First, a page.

Just as Gerald Ford's hopes of making a late-starting bid for the presidency were dying for lack of support last month. Henry Kissinger held a private telephone conversation with William J. Casey, Ronald Reagan's campaign director.

The purpose of the March 14 conversation was clear: The former secretary of state wanted to open a door into the Reagan camp.

He knew Casey from the early days of the Nixon administration. A New York lawyer, Casey had been chairman of the Securities and Exchange Commission; Kissinger was Nixon's chief foreign policy adviser.

According the various Reagan sources, Kissinger told Casey that he considered Reagan properly qualified to be president; he said he had no personal animosity toward the former California governor; he promised that he wouldn't say anything to make it more difficult for Reagan to become president.

The intriguing thing about the conversation is that Kissinger has spent much of the previous two weeks trying toline up support for Ford. In fact, he had endorsed Ford, who in turn told reporters that he would name Kissinger as his secretary of state.

Kissinger's call to Casey was simply the latest in a series of low-key, but obvious, attempts by the former secretary of state to curry favor among Republican presidential contenders -- particularly those who appeared to be potential winners:

When John Connally's star was rising on the GOP horizon, Kissinger spoke at a Connaly fund-raiser and personally reviewed the major foreign policy address of Connally's ill-fated campaign.

when Sen. Howard Baker was enmeshed in controversy over SALT II and looked like a contender, Kissinger talked frequently with the Tennessee Republican. Later, he spoke at a Baker fund-raising affair.

When George Bush's stock soared after he won the Iowa precinct caucuses, Kissinger associates approached Bush's campaign staff offering assistance, according to Bush spokesmen.

But, with the contest for the GOP nomination moving into its final stages, Kissinger remains without a political patron: an adviser with no one to advise.

Each of the three remaining Republican contenders -- Reagan, Bush and Rep. John B. Anderson -- is on record as being opposed to having Kissinger serve as secretary of state. And each has gone out of his way to avoid any direct contact with Kissinger.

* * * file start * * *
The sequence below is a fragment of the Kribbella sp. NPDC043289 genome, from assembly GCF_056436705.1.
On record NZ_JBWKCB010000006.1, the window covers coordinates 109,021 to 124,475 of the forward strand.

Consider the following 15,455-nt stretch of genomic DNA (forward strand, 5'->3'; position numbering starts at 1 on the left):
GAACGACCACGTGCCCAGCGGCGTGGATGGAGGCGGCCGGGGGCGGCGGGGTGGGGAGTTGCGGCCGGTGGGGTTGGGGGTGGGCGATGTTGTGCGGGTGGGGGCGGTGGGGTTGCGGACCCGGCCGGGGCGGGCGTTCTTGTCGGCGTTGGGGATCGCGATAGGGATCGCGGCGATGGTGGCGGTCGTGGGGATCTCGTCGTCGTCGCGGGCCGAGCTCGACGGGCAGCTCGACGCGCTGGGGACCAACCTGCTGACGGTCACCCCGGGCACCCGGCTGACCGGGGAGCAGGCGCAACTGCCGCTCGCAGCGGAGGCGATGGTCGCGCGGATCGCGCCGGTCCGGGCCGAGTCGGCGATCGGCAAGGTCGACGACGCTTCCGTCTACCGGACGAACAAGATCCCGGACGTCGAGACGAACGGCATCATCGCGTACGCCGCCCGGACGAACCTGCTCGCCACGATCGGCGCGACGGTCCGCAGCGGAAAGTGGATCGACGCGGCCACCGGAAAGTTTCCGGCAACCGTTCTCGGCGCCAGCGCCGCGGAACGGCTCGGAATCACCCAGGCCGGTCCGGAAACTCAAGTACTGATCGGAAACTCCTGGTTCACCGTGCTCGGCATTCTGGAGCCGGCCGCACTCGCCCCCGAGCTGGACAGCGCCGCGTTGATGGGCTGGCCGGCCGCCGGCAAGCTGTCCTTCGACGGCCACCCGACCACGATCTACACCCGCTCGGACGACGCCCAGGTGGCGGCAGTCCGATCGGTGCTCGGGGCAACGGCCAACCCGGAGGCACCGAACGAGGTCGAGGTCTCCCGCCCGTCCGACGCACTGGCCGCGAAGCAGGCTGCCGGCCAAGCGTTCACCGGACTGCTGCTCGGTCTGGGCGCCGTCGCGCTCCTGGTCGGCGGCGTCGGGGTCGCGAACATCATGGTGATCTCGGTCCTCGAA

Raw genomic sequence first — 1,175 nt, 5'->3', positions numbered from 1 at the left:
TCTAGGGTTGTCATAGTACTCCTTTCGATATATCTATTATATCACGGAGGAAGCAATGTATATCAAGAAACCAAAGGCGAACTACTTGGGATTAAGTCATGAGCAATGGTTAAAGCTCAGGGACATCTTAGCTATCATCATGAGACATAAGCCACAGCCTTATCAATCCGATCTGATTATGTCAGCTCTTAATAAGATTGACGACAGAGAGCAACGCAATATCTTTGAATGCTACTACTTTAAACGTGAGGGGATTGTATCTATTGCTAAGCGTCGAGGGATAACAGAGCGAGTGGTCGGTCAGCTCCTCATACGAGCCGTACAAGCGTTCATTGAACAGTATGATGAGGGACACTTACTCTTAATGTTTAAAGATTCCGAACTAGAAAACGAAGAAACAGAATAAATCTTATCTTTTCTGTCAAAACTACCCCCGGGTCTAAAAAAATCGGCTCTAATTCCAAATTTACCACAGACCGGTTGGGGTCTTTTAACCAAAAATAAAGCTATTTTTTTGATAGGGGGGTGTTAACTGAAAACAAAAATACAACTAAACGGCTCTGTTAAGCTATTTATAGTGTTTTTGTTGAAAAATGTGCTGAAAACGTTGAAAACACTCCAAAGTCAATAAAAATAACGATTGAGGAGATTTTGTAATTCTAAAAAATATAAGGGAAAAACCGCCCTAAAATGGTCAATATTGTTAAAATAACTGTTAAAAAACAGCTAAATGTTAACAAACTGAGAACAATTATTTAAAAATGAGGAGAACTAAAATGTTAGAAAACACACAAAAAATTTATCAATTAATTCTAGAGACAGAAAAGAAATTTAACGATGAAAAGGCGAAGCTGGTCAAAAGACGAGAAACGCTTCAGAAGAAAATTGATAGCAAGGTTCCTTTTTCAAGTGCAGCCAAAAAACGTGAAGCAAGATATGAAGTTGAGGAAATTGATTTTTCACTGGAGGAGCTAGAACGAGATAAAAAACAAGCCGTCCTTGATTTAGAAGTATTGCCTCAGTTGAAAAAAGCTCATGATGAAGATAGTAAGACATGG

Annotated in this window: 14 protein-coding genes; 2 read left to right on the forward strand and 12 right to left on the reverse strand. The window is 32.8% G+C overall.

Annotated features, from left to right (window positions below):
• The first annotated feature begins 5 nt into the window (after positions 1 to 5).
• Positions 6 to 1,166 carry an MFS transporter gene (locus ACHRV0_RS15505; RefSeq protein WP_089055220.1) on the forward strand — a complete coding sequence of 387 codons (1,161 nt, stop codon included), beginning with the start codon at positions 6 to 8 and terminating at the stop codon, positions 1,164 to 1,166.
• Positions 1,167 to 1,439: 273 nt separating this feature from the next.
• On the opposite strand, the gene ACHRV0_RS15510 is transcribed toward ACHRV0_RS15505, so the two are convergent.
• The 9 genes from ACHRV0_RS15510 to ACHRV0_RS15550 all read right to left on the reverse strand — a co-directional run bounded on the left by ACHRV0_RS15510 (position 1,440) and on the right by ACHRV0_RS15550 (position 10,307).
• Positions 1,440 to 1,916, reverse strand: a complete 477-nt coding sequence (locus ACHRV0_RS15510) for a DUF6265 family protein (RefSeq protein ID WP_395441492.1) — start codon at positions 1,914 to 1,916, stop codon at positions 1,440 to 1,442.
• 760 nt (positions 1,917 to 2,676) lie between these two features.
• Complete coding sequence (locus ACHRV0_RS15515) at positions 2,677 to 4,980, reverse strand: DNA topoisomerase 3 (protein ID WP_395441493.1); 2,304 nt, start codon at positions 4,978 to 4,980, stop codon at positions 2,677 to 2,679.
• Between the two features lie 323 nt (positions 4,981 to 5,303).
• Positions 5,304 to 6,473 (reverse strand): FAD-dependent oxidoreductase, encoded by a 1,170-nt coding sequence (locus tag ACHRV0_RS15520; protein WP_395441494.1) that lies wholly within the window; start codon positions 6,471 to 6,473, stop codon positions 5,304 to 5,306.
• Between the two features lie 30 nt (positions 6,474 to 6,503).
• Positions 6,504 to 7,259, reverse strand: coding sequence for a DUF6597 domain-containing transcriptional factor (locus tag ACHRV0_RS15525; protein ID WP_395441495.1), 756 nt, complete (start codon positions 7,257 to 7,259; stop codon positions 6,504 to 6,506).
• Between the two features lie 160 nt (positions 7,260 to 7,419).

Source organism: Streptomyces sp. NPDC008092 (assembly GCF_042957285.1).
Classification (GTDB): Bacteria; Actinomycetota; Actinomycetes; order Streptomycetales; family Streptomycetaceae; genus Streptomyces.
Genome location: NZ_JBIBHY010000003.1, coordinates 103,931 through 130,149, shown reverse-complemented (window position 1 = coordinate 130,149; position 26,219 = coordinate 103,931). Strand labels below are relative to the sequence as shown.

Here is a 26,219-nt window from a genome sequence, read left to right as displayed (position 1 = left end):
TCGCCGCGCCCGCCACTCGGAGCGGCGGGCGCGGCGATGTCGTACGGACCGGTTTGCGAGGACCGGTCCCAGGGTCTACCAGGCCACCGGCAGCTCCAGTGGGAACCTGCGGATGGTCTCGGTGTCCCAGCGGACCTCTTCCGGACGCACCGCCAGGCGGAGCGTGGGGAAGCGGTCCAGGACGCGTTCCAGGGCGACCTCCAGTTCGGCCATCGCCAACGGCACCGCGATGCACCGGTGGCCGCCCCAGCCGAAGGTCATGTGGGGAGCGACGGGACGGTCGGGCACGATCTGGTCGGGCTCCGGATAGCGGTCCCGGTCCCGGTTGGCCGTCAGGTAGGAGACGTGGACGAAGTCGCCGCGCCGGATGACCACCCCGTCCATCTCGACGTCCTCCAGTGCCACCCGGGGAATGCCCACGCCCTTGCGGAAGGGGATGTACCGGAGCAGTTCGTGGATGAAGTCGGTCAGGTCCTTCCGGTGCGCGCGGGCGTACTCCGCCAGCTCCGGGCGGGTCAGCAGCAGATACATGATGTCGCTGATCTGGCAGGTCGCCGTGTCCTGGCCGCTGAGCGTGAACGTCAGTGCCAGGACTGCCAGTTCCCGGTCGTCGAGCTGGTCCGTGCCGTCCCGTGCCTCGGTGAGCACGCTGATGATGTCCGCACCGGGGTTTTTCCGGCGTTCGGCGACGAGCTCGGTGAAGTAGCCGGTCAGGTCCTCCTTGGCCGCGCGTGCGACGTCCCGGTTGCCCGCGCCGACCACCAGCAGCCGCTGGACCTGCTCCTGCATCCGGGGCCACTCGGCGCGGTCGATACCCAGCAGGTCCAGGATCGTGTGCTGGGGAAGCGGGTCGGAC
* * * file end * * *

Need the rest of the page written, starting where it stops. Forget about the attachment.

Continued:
"I am sure Dr. Kissinger has a bright future ahead of him, but that future would not include public service in an Anderson presidency," Anderson declared during one debate.

Kissinger nonetheless appears ready and available.

"Many people have asked me if I would want to go through it all again," he said in a speech to editors last Thursday, referring to his days as secretary of state. "The problem is nobody has really asked me to."

"I'm not totally discouraged," he said at another point. "There's still some hope."

There is disagreement on when and why Kissinger began his latest courtship of the Reagan camp. He said in an interview that he placed a call to Casey on March 13, two days before Ford -- after several weeks of testing the political waters -- announced that he would not be a candidate for president.

Casey wasn't in and didn't return his call until the following day, Kissinger said. "My purpose was to try to keep personalities out of the debate between the two men [Ford and Reagan]."

Other sources claim that Kissinger didn't make the call until after Ford told him he wouldn't run. Kissinger denied this and insisted, "I've had no dealings" with anyone on the Reagan campaign since Ford dropped out.

The timing of the call is less crucial than the fact that it was made, and that it was interpreted in the Reagan camp as extending a peace pipe.

Kissinger never has been a favorite among Reagan's supporters. Earlier this year, the candidate told a Chicago press conference that, if elected, he wouldn't name Kissinger his secretary of state.

To Reagan's followers, the marks against Kissinger are clear.He is widely suspect among many conservatives for his support of detente and for his role in normalizing relations with China. And, Richard V. Allen, Reagan's top foeign policy adviser, had left a job on the National Security Council during the Nixon presidency because of his unhappiness with the way Kissinger operated.

Allen, regarded as the right-winger in residence on the council, had resented the way Kissinger controlled information and access to Nixon.

But far more damaging to Kissinger's prospects of finding a major role in a Reagan presidency was his effort to encourage Ford to enter the GOP race. Reagans advisers always have held a special fear of a Ford candidacy. They have felt that their candidate easily can fend off challenges from the George Bushes and John Andersons of the world, but that one by former president Ford could be another matter.

These circumstances made Kissinger's speech before the American Society of Newspapers Editors last week a fascinating event. The address was a masterful piece of oratory, combining a biting denuncuation of Carter's foreign policy with historical perspective and some rays of hope.

It was, New York Times columnist James Reston wrote, the "only really presidential speech" the editors heard during a week that included appearances by Carter, Sen. Edward Kennedy, Reagan, Bush and Anderson.

Kissinger, others said, had gone public with his campaign to become the next secretary of state. He sounded like an elder statesman in exile, somberly viewing a troubled homeland.

Much of his address appeared to be directed at a man who was not present -- Reagan.

Diplomatic insiders noticed several new twists in Kissinger's remarks. One was a reference to fears expressed by some Reagan defense advisers that U.S. defense policy was based on an over-reliance on nuclear weapons.

Later that day, Kissinger was asked at a Baltimore press conference who he would vote for in November if the choice were between Reagan and Carter.

Reagan, he replied.